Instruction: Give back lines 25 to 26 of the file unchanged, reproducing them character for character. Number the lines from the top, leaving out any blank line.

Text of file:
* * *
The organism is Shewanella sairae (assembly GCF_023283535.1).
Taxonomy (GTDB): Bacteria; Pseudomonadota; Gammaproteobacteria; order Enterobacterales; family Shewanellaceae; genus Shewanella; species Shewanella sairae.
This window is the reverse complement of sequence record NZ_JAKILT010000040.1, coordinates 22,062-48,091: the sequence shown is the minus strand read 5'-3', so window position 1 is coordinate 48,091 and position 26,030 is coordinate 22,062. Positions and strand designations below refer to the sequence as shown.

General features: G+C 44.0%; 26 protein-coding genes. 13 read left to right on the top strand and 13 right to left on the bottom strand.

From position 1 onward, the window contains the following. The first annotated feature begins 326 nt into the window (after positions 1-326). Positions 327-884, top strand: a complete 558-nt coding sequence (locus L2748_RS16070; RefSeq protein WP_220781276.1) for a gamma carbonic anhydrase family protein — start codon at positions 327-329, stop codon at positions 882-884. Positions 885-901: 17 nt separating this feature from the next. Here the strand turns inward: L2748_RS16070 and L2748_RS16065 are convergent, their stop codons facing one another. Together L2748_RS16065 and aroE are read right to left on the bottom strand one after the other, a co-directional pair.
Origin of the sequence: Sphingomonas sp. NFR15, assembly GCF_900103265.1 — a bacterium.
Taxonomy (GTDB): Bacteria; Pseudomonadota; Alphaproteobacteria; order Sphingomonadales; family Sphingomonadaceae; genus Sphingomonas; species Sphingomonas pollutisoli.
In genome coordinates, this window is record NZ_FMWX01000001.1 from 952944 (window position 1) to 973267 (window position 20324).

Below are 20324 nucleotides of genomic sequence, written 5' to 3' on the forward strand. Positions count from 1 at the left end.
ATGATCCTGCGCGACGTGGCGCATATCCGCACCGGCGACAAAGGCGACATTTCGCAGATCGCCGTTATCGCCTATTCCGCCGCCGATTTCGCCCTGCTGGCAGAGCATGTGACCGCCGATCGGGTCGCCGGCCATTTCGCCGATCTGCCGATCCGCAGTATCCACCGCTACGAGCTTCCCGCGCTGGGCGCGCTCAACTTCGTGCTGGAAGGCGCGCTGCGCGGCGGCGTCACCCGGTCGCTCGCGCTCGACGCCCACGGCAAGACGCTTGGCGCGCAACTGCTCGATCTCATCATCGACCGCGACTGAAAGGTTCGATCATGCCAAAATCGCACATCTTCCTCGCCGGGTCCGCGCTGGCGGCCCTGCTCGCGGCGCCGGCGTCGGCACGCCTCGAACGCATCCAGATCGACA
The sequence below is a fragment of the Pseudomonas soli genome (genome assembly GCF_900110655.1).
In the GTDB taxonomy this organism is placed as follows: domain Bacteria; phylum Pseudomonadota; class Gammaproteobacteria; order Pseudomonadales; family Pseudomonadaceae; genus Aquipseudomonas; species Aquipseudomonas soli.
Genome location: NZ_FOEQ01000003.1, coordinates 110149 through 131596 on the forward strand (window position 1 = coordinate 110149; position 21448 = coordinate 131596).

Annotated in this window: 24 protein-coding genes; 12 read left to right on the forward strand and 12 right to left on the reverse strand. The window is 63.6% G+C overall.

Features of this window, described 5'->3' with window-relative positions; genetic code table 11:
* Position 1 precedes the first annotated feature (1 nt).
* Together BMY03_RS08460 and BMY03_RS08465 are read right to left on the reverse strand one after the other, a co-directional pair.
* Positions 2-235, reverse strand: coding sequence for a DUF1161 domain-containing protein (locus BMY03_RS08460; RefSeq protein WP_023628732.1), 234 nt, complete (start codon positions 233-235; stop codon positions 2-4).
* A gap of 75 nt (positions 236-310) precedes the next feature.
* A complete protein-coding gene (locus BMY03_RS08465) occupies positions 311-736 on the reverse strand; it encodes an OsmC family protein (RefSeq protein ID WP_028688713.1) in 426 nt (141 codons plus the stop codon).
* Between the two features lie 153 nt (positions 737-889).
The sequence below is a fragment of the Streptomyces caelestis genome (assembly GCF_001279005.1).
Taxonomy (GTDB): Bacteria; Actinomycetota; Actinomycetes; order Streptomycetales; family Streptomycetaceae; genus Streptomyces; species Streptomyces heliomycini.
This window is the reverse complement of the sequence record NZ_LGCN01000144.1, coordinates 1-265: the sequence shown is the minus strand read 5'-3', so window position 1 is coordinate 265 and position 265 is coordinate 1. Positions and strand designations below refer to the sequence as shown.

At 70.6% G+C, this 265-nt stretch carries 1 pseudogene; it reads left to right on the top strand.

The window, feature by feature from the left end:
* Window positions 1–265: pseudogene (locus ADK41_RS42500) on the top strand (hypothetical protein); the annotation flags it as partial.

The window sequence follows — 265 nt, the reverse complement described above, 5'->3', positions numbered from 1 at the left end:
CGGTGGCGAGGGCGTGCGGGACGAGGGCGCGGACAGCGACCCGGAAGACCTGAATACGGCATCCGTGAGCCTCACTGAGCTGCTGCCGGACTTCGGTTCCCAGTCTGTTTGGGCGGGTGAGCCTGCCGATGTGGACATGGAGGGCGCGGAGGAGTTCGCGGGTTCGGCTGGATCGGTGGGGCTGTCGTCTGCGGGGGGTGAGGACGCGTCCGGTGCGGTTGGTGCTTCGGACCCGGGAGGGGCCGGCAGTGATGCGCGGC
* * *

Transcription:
At 70.6% G+C, this 265-nt stretch carries 1 pseudogene; it reads left to right on the top strand.

The window, feature by feature from the left end: